Let's use the simplest example I can think of: The site search interface.
1) There's the portal_catalog tool, which does many things, but doesn't do the
2) Presume that a given site only has one site search
3) Presume that you might host many sites, and you might want to provide some
configurable content and/or configuration within the content of the search UI
(DC Metadata and other things?)
4) You need your own code to "wrap" portal_catalog, put a look/templates to it,
customize some search logic, etc ...
5) The location of the search object might be anywhere in the "folder
structure" of a given site (root or otherwise). At least I do not want to
presume as to where a client might want to put it (beause navigation is usually
affected by content structure for better or worst. As are "breadcrumbs").
Items 3, 4, and 5 make me want to do is a content-ish object. Which is what
I've done so far.
But, its more generic purpose is essentially as a "utility" for the site, at
least conceptually. The only difference might be that it's NOT placeless.
I however, from a coding perspective, think of it as one. It makes total sense
to say getUtility(IMySearch) for instance. This way I don't care where it is,
and I'll always get it.
There's mechanisms like acquisition, or using superValues() that can achieve
something similar, but sill need the object you're looking for to be in the
acquisition path. Utilities just have a wider scope (the whole site, or even
globally), which seems to make much more sense.
I suppose to me it seems that just because the functionality of a utility might
apply to a whole site, it doesn't mean it doesn't have a user-facing component
such as a UI and hence a "location".
My Search object, which presents a nice user friendly interface, has actions
registered with portal_types and such, might also have methods that I want to
call from somewhere else (i.e. getUtility(IMySearch).lookForSomething()). It
is a fairly hybrid object (logic, and UI, and utilitarian).
Search is easy to imagine in this scenario, but I have a couple of others
scenarios like this, where I have a user facing object/component that has other
parts of the site revolving around it. It's a "visual utility" :) Like I
said, the idea of a "Site Glossary" might also be a good one. There's only
one, it has a search interfaces, shows, results, definitions ... But you might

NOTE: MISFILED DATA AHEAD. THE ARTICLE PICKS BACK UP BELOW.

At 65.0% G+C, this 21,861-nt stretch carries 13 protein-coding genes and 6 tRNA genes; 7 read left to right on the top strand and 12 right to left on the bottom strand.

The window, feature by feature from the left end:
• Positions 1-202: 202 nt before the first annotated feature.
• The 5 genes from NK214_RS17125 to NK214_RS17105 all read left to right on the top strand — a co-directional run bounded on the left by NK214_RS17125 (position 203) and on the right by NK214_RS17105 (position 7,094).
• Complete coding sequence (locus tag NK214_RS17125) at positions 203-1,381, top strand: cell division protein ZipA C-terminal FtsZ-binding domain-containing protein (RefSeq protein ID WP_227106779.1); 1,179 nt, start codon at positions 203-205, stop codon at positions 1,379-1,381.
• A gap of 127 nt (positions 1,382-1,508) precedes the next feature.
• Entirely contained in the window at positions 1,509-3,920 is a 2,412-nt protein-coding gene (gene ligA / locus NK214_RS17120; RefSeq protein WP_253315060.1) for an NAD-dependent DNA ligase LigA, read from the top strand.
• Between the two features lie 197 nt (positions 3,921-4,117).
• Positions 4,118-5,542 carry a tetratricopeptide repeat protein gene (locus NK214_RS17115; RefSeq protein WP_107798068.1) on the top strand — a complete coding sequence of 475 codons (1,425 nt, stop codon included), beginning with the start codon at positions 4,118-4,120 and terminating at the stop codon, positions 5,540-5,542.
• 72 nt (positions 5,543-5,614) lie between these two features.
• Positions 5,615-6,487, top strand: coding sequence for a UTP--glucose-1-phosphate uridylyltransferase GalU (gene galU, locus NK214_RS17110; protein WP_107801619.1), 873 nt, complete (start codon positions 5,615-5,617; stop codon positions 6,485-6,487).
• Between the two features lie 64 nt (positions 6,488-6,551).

link to it or use it from anywhere in the site.
I have no one to talk "zope" to with here at work, so sorry to abuse the list!
I'm also learning Zope 3/Component Architecture *through* Zope2/CMF ...
From: Charlie Clark [mailto:[EMAIL PROTECTED]
Sent: September 17, 2007 14:20
To: Doyon, Jean-Francois
Cc: [EMAIL PROTECTED]
Subject: Re: [Zope-CMF] Design approach questions: unique content-ish items?
Am 14.09.2007 um 21:21 schrieb Doyon, Jean-Francois:
> The simple example is the search stuff. I have a search form, search
> results, etc ... build around a content-ish type that in turn uses
> portal_catalog. This type should exist only once in the site. It is
> in many ways a tool, though it has a user oriented web interface. It
> also needs things like DC Metadata support (Corporate policy, ALL our
> web pages must have this), and maybe I want to let a site owner
> configure other properties of their instance of the search engine.
> Of course, I can just try it, but I'm curious as to high level
> thoughts on this type of object, how it can or should be handled, if
> anyone has faced this before and how they approach it, etc ...
> Of course, I can't see any way around utilities needing to be in the
> root :( I suppose I can fake paths and breadcrumbs or some such thing
> if needed ...
It's an intriguing post but I think you need to provide more information on the
objects & methods you want available for your sites.
It sounds a bit like you have something (call it a McGuffin for any film buffs
out there) that is installed in the root so that it should be available for any
lower level item but it should also be customisable in some way. Why is this
different to default instance of the McGuffin installed at root level with
local, customised McGuffins installed lower down the hierarchy? This is
standard way to do things in Zope, ie. you can overwrite the document_view
method of any particular document.
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